This story heard at many street-side LDF meetings during this campaign is said to be real. 'Pannyan was walking through a crowded street in Kannur. It is too late when he realises his wallet has been stolen. Pannyan panicks. The wallet had a diary that had all the numbers he wanted. A week later, it was delivered to him by post. The diary, thankfully, was in the wallet. Inside the diary he found a letter. He opened it, and there was a one-line stinker. "You @#$%&!, aren't you ashamed to walk around with two rupees?" On top of the letter was pinned a five-rupee note.'

This story is used to position Pannyan as the altruistic alternative to two jet-setting rivals. But Pannyan’s selfless leader image has its limitations.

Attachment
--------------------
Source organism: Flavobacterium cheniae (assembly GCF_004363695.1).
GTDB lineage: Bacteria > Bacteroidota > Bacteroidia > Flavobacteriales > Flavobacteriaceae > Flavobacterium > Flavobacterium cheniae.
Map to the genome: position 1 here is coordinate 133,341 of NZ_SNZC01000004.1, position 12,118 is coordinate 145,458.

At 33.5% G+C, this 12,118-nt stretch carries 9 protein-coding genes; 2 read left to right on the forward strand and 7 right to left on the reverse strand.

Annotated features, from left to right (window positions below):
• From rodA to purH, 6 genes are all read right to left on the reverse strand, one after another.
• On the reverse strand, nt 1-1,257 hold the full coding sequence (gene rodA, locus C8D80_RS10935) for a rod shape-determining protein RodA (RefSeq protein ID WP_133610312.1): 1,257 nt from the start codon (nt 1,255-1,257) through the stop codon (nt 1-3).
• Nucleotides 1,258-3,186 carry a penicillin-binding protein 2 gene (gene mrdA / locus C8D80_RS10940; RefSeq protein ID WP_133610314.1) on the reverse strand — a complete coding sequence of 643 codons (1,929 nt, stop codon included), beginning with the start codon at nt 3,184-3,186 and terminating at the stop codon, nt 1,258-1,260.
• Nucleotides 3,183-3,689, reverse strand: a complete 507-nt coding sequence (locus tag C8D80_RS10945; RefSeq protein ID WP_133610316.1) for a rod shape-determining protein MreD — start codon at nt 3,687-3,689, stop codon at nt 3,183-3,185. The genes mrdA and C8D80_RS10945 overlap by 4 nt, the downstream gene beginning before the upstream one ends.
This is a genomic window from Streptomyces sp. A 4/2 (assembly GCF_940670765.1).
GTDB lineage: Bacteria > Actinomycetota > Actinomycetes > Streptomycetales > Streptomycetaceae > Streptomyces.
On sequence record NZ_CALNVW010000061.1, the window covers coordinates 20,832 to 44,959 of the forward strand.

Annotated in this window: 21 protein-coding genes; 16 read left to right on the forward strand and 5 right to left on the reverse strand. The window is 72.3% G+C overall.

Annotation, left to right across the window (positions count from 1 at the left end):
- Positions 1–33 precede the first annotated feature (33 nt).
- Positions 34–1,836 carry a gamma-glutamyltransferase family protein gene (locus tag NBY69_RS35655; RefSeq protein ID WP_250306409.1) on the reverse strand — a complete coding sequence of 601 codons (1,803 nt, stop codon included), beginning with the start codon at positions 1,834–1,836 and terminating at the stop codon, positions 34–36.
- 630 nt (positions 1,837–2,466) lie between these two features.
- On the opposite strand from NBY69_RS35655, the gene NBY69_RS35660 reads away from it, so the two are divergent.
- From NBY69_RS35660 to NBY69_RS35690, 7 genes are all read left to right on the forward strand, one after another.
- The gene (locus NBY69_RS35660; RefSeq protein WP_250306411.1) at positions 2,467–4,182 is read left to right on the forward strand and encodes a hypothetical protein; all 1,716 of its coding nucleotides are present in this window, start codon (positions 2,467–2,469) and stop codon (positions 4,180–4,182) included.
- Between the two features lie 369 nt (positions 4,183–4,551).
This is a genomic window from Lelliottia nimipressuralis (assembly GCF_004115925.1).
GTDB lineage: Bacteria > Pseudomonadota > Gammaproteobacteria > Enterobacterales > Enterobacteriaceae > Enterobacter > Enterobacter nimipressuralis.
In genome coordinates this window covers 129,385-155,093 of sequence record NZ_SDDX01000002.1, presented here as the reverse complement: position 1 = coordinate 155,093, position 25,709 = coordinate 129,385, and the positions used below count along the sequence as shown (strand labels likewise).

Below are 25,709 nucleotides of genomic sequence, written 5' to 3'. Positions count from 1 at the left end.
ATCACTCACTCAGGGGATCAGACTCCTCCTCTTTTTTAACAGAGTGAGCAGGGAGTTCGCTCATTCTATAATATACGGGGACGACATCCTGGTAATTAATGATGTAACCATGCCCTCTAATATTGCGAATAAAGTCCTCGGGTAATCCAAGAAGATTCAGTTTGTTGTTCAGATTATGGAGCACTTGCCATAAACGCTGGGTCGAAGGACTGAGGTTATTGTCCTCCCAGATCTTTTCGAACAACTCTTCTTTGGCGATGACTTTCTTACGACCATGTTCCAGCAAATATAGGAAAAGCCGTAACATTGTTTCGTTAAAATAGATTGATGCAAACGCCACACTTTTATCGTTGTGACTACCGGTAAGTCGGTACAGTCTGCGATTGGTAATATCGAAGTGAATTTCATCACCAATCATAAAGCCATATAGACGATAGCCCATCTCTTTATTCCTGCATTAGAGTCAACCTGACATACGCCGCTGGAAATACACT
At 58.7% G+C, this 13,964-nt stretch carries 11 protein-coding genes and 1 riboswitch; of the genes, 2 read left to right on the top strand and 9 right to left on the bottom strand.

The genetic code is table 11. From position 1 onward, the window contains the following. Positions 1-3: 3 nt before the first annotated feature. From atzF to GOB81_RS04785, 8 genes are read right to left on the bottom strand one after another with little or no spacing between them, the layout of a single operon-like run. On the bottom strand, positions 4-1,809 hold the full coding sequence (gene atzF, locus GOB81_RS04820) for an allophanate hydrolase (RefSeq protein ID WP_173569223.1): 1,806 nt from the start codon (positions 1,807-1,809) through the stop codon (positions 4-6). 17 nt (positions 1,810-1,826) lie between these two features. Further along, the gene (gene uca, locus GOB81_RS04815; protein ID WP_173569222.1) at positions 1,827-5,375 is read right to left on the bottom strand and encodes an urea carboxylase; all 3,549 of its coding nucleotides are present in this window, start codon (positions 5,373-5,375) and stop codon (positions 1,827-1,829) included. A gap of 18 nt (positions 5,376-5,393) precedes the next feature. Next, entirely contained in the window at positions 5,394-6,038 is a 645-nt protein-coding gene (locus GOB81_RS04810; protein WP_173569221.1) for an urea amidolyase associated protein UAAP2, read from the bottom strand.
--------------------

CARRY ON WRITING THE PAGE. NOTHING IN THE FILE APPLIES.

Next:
Take for instance, a Ramzan event organised by a local jama-ath in Nemom area. The function had started when Pannyan walked in. The audience turned to look at him. He was recognised. He gave his speech, distributed some Ramzan kits, and was ushered out. He waved at the audience and they smiled at him politely.

A while later, Tharoor walked in. Suddenly, it was like he had brought the entire locality into the hall. People who were standing outside had rushed in. There were no more vacant seats, and people were found standing on the sides straining to get a glimpse. In other public spaces, too, the difference in response is stark. People smile and shake hands with Pannyan but, like with Tharoor, they don’t behave like they are in the company of a superstar.

Pannyan does not look like a candidate who can cause a serious split in the anti-BJP votes.